NUPL seeks TRO vs NTC order blocking websites with links to terror groups | Inquirer News

NUPL seeks TRO vs NTC order blocking websites with links to terror groups

/ 02:01 PM July 08, 2022
Composite graphic of the National Telecommunications Commission and websites tagged as communist fronts that were blocked by the agency.

The NTC’s order covers websites, including independent media, “found to be affiliated to and are supporting terrorist and terrorist organizations.”

MANILA, Philippines —Neither a rule book, guideline nor law empowers the National Telecommunications Commission to order the blocking of websites of cause-oriented groups and independent media outfits, the National Union of People’s Lawyers (NUPL) said Friday.

NUPLs statement is contained in a case filed before the Quezon City Regional Trial Court, which seeks to nullify the NTCs order blocking 26 websites, including Bulatlat, an independent news website. The complaint is also praying for an award of P1 exemplary damages.


They also asked that a restraining order be issued to stop the implementation of the NTC order temporarily.

Aside from the NTC, also named defendant in the complaint is former National Security Council Hermogenes Esperon Jr.


The NTC issued the memorandum that blocked the 26 websites, including that of Bulatlat, in response to Esperon’s letter request.

Esperon’s letter

On June 6, Esperon sent a letter to NTC Commissioner Gamaliel Cordoba requesting that an order be issued to internet service providers in the country to block access to 26 websites that are “affiliated to and are supporting” designated terrorists and terrorist groups.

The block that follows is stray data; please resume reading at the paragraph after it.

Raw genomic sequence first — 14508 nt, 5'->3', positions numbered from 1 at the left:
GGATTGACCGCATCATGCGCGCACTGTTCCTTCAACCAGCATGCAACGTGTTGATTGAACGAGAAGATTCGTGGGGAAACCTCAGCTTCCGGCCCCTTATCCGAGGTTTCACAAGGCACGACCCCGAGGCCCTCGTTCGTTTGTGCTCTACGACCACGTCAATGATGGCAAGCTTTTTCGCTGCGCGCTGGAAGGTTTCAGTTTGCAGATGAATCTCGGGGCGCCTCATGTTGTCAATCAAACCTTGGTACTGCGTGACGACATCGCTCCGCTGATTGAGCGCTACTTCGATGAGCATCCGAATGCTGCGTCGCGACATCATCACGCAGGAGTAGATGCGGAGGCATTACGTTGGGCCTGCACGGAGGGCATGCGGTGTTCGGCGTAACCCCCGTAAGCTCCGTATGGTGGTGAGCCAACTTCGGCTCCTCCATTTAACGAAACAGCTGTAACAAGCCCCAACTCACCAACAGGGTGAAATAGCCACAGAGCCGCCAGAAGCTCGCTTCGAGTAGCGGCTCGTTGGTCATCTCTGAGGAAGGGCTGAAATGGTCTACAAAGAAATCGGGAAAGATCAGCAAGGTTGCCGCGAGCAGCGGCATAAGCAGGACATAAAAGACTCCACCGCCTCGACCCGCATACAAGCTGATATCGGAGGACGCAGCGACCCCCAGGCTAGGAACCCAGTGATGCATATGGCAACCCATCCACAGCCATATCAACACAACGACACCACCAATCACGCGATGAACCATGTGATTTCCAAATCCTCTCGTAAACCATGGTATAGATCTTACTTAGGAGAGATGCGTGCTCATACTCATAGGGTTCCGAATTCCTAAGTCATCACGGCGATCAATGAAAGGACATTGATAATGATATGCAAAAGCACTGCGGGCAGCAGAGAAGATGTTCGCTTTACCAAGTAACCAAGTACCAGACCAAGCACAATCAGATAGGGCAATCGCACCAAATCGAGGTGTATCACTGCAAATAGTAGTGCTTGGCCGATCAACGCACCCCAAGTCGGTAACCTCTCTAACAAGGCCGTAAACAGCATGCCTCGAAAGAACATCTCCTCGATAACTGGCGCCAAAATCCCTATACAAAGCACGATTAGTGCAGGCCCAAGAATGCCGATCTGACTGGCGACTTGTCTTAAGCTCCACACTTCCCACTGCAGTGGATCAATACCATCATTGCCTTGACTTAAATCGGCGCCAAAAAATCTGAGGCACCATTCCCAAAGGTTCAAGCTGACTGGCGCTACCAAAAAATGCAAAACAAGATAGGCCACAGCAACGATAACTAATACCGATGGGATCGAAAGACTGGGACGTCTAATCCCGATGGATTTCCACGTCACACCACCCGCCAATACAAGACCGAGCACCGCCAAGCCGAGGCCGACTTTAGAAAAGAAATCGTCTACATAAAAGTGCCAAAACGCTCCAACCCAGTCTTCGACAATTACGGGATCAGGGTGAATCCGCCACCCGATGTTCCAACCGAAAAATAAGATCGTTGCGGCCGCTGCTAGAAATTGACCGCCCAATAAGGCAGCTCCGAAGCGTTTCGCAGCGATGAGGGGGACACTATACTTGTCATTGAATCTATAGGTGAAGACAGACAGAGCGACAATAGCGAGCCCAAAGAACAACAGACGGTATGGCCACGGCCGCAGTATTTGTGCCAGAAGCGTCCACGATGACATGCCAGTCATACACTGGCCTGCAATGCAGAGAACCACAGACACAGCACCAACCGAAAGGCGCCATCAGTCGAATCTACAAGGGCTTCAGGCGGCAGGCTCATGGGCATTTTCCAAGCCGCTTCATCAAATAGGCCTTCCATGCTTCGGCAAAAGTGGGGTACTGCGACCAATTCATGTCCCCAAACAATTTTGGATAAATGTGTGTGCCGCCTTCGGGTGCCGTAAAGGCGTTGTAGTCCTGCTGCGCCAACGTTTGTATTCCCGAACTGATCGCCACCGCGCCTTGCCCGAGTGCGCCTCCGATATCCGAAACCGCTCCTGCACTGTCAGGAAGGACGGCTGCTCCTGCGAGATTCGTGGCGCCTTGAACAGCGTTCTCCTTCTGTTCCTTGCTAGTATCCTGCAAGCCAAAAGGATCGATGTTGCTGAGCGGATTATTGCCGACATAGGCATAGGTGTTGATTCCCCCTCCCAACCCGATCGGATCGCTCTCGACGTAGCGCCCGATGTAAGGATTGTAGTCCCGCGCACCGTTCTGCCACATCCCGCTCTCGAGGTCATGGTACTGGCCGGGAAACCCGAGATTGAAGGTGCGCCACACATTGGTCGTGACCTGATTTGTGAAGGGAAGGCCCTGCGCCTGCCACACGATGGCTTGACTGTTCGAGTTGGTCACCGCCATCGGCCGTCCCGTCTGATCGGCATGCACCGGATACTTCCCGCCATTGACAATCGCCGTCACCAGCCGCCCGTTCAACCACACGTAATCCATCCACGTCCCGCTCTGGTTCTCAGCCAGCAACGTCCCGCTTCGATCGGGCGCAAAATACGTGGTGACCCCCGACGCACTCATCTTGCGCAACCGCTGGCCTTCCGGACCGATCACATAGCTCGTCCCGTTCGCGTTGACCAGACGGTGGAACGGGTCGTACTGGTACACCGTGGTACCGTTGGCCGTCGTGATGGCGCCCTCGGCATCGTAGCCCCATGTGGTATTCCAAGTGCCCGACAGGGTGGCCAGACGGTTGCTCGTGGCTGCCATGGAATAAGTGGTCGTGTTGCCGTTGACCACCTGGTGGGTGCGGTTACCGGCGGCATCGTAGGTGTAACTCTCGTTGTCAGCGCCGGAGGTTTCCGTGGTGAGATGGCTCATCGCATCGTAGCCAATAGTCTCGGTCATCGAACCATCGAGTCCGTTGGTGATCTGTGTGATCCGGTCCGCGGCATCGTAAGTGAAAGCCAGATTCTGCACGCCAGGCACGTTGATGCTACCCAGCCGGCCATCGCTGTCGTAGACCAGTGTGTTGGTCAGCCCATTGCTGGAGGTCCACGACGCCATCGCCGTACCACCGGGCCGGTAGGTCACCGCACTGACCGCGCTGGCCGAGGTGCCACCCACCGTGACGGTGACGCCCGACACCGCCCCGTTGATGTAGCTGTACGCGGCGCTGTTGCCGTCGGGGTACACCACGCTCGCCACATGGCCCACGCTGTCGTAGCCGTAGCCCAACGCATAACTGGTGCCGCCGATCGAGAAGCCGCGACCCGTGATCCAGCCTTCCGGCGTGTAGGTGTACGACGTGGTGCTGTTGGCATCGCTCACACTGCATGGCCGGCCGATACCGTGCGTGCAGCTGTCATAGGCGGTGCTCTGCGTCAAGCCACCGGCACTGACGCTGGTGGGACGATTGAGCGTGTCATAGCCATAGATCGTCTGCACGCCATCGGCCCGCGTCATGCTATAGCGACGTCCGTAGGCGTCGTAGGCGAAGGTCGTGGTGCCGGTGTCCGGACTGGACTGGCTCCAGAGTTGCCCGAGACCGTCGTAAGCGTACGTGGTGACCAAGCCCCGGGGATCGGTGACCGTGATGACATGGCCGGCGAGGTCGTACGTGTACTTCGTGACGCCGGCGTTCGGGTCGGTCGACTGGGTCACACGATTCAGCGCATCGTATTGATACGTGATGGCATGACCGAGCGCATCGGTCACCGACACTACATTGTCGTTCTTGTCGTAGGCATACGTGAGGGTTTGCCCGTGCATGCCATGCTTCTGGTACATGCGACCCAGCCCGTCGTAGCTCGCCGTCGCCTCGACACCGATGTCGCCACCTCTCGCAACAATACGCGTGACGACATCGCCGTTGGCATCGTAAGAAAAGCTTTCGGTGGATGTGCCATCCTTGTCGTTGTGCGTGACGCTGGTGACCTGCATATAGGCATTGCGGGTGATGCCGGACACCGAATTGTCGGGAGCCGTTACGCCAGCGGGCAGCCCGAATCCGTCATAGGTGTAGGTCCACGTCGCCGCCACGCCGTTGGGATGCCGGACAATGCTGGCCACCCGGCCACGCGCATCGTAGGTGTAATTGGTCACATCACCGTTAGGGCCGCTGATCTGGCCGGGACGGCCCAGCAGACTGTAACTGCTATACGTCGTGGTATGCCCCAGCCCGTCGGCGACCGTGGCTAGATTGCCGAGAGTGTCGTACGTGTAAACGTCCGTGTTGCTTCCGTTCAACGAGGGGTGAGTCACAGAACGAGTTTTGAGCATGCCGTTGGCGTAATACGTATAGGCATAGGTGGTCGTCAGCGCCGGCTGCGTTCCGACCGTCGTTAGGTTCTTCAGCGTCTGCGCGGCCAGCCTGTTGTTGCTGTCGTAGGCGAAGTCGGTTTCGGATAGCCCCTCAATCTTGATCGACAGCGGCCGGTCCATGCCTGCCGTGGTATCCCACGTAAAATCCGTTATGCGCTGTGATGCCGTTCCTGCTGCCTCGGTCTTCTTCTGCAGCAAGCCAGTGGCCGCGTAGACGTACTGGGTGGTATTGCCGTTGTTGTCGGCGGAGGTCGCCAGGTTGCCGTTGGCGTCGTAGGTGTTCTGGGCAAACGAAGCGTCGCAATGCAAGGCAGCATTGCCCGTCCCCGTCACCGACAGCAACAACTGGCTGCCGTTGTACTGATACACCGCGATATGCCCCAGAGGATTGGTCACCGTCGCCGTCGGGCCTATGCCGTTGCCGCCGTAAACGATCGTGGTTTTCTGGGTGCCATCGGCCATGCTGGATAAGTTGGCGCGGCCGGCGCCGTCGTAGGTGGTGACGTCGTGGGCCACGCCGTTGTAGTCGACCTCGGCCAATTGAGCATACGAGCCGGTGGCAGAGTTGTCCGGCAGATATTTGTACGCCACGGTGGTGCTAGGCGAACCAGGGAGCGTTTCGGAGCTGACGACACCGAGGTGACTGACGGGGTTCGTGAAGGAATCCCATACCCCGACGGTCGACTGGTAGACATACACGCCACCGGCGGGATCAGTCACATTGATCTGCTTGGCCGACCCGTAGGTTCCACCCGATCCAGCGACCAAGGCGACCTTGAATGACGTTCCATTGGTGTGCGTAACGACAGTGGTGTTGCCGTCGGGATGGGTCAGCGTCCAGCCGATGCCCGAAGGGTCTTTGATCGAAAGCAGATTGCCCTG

Two days later, the NTC issued the memorandum to all ISPs in the country to “immediately block” the websites.

No legal basis

NUPL, which represents Bulatlat in the complaint, said the NTC order has no basis in law.

“Nowhere in the Anti-Terrorism Act (ATA) of 2020 has the NTC, the National Security Adviser, the National Security Council or the Anti-Terrorism Council been given the power to block cybertraffic nor content data more so if based on reckless suspicions of terrorist activities nor due to conclusory claims of alleged affiliations with designated individuals or groups,” NUPLC said.

It added that even the Cybercrime Prevention Act of 2012 does not permit such state action.

In his letter to NTC, Esperon cited three resolutions of the Anti-Terror Council designating organizations and individuals as terrorists. But NUPL said none of the resolutions include Bulatlat and the other organizations whose websites have been blocked.


“It bears noting that Plaintiff is not a designated terrorist entity, not to mention that the blocking of a website is not sanctioned by the ATA [Anti-Terrorim Act] as one of the consequences of being designated as a terrorist,” read the complaint.

NUPL said the only effect of designation under Section 25 of the ATA is the freezing of assets upon order of the Anti-Money Laundering Council. Therefore, the only content-related process in the ATA would be the surveillance of communications by suspected and designated terrorists, subject to the Court of Appeals order.

Bulatlat and the other organizations whose websites have been blocked were only identified as “affiliates” of terrorist groups.

The Department of Justice (DOJ) earlier admitted that nothing under the ATA mentions the word “affiliate.”

READ: NTC orders websites ‘affiliated with, supporting terrorist organizations’ blocked

No due process

NUPL said NTC acted as “judge, jury, and executioner” when it granted Esperon’s request without notice and hearing.

It added that NTC even ignored their request for a copy of the memorandum issued to ISPs based in the country.

“So we again seek today judicial redress and remedy to enjoin these legal bullying and as a warning shot to those in the present administration to stop in its noticeable attempts to rewrite, revise and reject historical facts and present realities,” the NUPL said.


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TAGS: anti-terrorism law, blocked websites, Bulatlat, NTC, NUPL, temporary restraining order
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